A quarter of British parents feel lonely and isolated, regularly feeling cut off from friends and other sources of support, according to new research published by charity Action for Children.
The findings, based on a survey of more than 2,000 parents, reveal a significant scale of loneliness that for nearly a quarter (22 per cent) of people has become worse since they had children. The importance of having a support network to rely on was also highlighted by parents surveyed by the charity, with more than half (57 per cent) saying it is particularly important to have friends who are also parents.
The revelations come amid news that more than 100 children's centres in England are earmarked for closure this year, posing a real threat to the vital lifeline of support they offer to parents and families.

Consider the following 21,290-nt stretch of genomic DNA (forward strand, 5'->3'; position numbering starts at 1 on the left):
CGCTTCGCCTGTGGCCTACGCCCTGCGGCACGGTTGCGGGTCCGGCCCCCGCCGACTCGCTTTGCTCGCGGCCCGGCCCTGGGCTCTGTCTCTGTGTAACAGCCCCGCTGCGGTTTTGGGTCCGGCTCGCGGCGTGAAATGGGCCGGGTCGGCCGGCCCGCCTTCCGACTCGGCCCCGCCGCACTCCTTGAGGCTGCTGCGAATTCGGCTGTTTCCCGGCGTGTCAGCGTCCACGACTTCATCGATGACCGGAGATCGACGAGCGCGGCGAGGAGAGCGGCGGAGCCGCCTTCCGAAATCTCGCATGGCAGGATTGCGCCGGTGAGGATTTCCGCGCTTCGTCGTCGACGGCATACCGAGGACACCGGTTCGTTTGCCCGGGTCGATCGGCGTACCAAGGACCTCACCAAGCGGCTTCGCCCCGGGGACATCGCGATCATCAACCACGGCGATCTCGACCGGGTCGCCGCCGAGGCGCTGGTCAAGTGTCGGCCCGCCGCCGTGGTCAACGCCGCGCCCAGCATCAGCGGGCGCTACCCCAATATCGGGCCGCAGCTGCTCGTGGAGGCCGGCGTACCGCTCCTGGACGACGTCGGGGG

A spokesperson for the ACP said: "It's important not to underestimate the impact of loneliness and isolation on parents of young children. Being able to share worries and fears as well as hopes and dreams for our children is a healthy part of learning. Families without this will struggle to build positive and secure attachments."
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